You can hear the water from anywhere in the house.  You whisper to it like a long-lost love.  "I'm still here," you say.  "Come and get me."

A beach house is a fragile thing, weathering a beating from late summer hurricanes and winter storms.  Each spring we wonder:  will it still be there?  A beach house makes you remember that time is precious.  That it could all be swept out to sea at any moment.  So linger on the porch.  Play one more game of cards.  Dig your feet deeper into the sand.  You never know if this day will be your last.





















Friday, May 16, 2014

Lilac season has arrived!

Scratch and sniff computer screens need to be the next big thing.

Friday Find: Balcony planter


Who says you need to have a yard to grow a garden? Utilize every extra inch of your patio and balcony with these modern planters.  A zinc rail hook fits most railings and keeps your plants elevated for a bit of visual interest.  I love the idea of planting a whole bunch of different varieties of lettuce and radishes to have close at hand for an impromptu salad.  You have a green thumb, I promise.  You just need the right tools!

Wednesday, May 14, 2014

Beautiful farm photography

In the springtime, I dream about farming.  Planting seeds and starting fresh.  Digging in the dirt.  Watching things grow.  My friends Erik Jacobs and Dina Rudick Jacobs spend all year thinking about these things.  Both award-winning photographers in their own right, this pair take the most amazing, beautiful, and moving photos.  For the past year and some change, they've been documenting Erik's quest to become a real, honest-to-goodness farmer.  Now, they're launching their first CSA for their own farm.  I've been following their blog weekly as they post new photos and document their trials and errors.  And man, can these two make a pretty picture.  These are their photos.












*All photos by Erik Jacobs and Dina Rudick Jacobs of Plough and Stars Project.  To learn about their CSA, click here.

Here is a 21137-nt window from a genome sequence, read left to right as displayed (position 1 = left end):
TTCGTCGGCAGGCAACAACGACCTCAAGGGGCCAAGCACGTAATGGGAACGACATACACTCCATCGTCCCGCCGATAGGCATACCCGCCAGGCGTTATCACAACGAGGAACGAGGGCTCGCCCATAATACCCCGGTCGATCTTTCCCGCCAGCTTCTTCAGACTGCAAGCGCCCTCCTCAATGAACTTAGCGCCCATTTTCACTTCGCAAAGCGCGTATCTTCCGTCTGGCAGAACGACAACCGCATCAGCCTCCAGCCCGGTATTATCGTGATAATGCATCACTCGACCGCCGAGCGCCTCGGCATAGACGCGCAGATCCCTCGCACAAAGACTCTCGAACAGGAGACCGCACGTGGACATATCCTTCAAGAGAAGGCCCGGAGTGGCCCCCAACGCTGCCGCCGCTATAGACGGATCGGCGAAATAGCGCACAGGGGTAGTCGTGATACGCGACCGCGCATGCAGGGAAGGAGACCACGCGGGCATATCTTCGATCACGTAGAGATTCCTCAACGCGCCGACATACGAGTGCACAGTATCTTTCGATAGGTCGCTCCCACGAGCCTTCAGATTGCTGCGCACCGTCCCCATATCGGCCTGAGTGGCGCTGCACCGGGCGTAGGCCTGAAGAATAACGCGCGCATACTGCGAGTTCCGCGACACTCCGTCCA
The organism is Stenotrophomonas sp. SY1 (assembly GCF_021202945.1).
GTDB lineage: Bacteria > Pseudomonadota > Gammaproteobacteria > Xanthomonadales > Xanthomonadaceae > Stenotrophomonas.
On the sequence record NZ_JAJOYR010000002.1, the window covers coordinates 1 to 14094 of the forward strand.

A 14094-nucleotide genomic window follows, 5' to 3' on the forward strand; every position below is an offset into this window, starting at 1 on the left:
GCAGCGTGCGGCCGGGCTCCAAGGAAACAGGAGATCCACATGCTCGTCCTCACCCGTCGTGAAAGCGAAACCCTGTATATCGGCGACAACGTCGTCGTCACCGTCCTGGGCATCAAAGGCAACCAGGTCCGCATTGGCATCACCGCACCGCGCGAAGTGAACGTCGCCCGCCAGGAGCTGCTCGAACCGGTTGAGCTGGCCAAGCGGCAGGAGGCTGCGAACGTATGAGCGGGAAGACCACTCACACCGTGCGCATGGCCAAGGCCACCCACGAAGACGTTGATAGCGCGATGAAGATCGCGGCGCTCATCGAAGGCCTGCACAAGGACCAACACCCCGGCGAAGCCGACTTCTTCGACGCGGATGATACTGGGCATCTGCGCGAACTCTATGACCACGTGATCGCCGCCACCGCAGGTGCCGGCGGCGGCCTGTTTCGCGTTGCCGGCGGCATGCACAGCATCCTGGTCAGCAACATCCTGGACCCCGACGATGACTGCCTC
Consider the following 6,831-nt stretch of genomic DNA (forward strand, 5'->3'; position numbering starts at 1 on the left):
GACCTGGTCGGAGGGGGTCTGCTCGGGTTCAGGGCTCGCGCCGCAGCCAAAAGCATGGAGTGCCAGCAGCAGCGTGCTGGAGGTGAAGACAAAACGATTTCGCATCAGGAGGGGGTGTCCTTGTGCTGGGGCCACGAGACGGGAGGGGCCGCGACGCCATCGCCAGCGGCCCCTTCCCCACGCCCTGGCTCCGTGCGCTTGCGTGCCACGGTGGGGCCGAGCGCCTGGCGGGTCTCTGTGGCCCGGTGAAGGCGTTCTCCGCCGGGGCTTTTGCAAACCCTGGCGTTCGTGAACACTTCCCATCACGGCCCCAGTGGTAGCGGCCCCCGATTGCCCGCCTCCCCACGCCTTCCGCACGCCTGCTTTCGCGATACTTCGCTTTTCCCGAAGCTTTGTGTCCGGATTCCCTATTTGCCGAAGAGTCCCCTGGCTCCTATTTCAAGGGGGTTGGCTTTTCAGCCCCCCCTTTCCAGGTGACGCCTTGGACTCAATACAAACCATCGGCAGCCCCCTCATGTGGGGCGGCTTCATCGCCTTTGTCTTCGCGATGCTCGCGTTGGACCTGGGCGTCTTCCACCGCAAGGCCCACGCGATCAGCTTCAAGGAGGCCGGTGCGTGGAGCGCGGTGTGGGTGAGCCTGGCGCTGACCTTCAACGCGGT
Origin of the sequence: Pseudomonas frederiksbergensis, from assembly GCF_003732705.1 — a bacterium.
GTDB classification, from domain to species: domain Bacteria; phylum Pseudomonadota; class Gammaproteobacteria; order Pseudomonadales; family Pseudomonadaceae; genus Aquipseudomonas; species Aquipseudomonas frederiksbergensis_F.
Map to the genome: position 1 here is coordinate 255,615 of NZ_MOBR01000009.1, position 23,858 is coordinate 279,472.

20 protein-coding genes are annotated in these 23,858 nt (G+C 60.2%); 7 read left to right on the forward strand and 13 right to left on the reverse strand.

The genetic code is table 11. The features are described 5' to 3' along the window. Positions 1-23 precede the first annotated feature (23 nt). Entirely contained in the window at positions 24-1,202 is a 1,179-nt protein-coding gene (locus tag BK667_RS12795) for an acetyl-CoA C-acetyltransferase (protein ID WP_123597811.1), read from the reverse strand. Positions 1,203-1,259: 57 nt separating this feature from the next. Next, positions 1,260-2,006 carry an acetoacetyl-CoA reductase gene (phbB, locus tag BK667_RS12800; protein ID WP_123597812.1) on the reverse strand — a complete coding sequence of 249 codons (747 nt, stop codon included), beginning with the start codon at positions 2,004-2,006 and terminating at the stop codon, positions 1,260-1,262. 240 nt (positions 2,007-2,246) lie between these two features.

Thursday, February 13, 2014

An open declaration of love to these L.L.Bean boots





Oh, L.L.Bean boots -- how do I love thee?  Let me count the ways.  You are the workhorse of my wardrobe, a sherpa-lined paradise amidst the brutal forces of the Polar Vortex.  I can’t remember the last day I didn’t build an outfit around you. I forget a time when I wasn’t coordinating my socks and my stretch pants with your leathery exterior.

Gone are the days of flowery, flowing dresses that flutter in the warm westerly winds.  Do you dream of sunshine, my little boot loves?  Do you daydream about kicking back under a palm tree with a pina colada in hand?  No.  It’s not the tropics you crave, but more ice and snow.  For you are in your element when I trudge through four inches of sludge, the icy specks beating down upon your eyelets.  This is your happy place.  This is where you want to be.

I don’t care that people stare when I walk into the bar with you.  They don’t understand our love. They don’t know how you keep me warm during these long, winter nights.  Your love is unrelenting and unconditional.  I am cold without you.  No but really, I tried wearing some Converse sneakers during my commute once and it was awful.  I will never leave you.  I promise I’ll never be unfaithful again.  I can’t imagine going through life with anyone else but you.  

But what will happen when the spring comes, my little sole mates?  When the warm blaze starts to beat down upon us and all the ice and snow melts away?  I will be tempted once again.  It will feel so good to slip my toes into those wedge sandals that are sure to come around.  Every flip flop in town will be beating down my door once the heat wave hits. Will we endure such a thing? Can our love survive?  I won’t forget you, my loves.  You must believe me on that.  Please promise me this, my boots:  wait for me.

Happy Valentine's Day

Banana Republic's men styling is killing it







Excellent job, you guys.  Keep up the good work!